Former racing groom wins employment tribunal

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  • A former employee of Kent-based racehorse trainer John Best has been awarded £15,700 in compensation after winning her case for unfair dismissal.

    Single mother Wendy Green, 44, started working for Mr Best in October 2007. She worked five and a half days a week — with one afternoon and Saturdays off to look after her six-year-old daughter Ellie, who was also cared for by her other daughter Abbie, 20.

    But in April 2008, the trainer told Ms Green she must work the entire weekend. When she protested she was dismissed with 10 days’ notice.

    Ms Green said: “There was no way I could work both days — I appealed as I felt it was unfair.”

    On 18 September, Ashford Employment Tribunal told Ms Green she had won her case against unfair dismissal, sexual discrimination and breaking flexible working regulations.

    And at the second hearing, on 12 December, she was awarded compensation
    of £15,700.

    Mr Best, whose most famous charge is Group One winner Kingsgate Native (winner of 2007 Nunthorpe Stakes and 2008 Golden Jubilee Stakes), told H&H: “During Wendy Green’s employment we were generous, flexible and understanding of her personal circumstances — all of which was acknowledged both by Wendy Green and the tribunal.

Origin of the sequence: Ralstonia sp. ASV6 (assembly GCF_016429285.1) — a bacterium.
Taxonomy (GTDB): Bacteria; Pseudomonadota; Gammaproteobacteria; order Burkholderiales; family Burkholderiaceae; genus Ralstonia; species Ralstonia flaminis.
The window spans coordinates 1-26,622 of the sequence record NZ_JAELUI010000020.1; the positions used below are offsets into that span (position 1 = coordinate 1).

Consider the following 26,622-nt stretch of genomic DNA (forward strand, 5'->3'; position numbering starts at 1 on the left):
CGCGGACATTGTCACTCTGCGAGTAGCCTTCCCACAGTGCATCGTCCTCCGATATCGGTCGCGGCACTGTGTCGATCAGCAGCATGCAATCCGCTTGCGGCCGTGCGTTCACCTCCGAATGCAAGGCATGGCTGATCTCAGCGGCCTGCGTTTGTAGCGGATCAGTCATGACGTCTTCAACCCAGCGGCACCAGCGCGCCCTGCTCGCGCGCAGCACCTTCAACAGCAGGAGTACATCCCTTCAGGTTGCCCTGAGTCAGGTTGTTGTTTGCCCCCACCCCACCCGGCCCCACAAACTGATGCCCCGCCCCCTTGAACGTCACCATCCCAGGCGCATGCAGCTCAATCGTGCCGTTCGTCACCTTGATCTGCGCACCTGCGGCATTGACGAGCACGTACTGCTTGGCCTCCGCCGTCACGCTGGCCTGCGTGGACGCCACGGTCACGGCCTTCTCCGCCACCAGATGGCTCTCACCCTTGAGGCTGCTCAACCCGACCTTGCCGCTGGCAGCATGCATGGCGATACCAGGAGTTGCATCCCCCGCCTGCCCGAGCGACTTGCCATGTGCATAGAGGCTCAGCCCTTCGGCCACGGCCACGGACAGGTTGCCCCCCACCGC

“The tribunal decided we had not followed the strict procedures in the dismissal and found in her favour. We have to accept the decision as the tribunal is duty bound to follow the employment law.”

    He believes employment law should be reviewed to offer “a more even balance” to employers.

    “Clearly, we [my business] must tighten our procedures for the future and ensure we fully comply with current rules and regulations — even if this means a tough attitude to employees,” he added.

    A spokesman for the trade union covering employment of racing grooms, the National Association of Stable Staff, said: “Stable staff who may find themselves in similar situations are very welcome to contact us for advice.”

    Ms Green told H&H she was unaware of this.

    And a spokesman for the British Grooms Association (BGA) said: “Since the BGA launched we have received a number of enquiries from members who feel they have been unfairly treated at work.

    “As we are not a union, we do not get directly involved in individual cases. But we do offer a confidential listening ear, offer basic advice and point our members in the right direction for further help.”

    Ms Green added: “It’s such a relief now it’s over. It’s been a real upheaval for my family.
    But I’m happy with the compensation.”

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